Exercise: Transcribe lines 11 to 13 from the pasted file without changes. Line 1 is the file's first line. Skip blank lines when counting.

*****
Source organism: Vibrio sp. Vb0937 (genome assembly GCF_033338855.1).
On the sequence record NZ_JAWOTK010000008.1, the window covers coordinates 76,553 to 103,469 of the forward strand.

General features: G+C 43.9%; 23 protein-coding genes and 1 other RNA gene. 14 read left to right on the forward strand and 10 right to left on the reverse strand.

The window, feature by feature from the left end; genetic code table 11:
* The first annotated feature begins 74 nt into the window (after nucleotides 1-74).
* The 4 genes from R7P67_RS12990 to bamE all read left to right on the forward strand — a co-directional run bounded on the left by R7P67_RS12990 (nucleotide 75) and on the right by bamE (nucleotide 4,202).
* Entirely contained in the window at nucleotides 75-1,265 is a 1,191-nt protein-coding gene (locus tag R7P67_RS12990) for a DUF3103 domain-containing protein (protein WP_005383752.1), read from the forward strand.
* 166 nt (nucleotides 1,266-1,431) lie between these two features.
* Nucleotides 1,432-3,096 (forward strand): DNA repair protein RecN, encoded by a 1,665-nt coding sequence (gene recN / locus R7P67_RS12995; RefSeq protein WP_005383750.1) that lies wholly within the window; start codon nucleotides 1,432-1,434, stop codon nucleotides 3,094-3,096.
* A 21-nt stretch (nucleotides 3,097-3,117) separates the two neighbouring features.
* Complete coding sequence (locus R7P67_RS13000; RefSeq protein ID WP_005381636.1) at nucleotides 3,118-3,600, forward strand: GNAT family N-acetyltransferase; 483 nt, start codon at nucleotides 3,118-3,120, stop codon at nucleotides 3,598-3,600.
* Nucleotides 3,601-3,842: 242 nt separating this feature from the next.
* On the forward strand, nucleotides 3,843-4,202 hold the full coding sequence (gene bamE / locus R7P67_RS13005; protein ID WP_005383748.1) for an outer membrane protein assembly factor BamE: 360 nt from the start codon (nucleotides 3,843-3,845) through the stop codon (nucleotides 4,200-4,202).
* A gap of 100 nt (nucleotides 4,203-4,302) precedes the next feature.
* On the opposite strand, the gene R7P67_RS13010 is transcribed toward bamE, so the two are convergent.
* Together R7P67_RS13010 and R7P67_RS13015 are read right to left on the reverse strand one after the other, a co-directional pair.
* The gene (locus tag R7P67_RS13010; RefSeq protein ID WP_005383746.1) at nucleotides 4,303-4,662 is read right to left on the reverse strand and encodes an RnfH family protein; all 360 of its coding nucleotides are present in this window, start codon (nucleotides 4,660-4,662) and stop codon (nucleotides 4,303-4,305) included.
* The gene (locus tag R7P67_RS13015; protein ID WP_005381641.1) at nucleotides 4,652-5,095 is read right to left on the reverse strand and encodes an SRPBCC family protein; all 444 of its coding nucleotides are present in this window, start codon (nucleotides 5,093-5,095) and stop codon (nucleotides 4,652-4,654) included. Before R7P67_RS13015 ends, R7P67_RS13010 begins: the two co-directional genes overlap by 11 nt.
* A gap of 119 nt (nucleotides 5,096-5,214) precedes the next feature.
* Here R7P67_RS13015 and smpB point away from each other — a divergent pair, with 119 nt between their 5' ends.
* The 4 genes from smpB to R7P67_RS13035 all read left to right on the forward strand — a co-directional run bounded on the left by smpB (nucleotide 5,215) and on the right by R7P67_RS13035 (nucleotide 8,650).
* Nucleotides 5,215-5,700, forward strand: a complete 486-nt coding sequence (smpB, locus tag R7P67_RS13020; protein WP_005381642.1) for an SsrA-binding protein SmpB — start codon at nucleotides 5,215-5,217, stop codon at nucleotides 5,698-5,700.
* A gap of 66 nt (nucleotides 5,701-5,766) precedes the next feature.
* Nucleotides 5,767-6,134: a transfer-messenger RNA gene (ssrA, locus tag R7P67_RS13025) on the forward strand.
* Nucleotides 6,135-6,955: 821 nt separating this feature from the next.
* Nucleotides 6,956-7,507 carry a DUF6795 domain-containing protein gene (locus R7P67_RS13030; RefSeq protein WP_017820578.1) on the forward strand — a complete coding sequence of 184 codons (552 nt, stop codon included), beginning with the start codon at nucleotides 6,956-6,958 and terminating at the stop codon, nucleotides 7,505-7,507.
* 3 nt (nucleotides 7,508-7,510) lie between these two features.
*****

* Complete coding sequence (locus R7P67_RS13000; RefSeq protein ID WP_005381636.1) at nucleotides 3,118-3,600, forward strand: GNAT family N-acetyltransferase; 483 nt, start codon at nucleotides 3,118-3,120, stop codon at nucleotides 3,598-3,600.
* Nucleotides 3,601-3,842: 242 nt separating this feature from the next.
* On the forward strand, nucleotides 3,843-4,202 hold the full coding sequence (gene bamE / locus R7P67_RS13005; protein ID WP_005383748.1) for an outer membrane protein assembly factor BamE: 360 nt from the start codon (nucleotides 3,843-3,845) through the stop codon (nucleotides 4,200-4,202).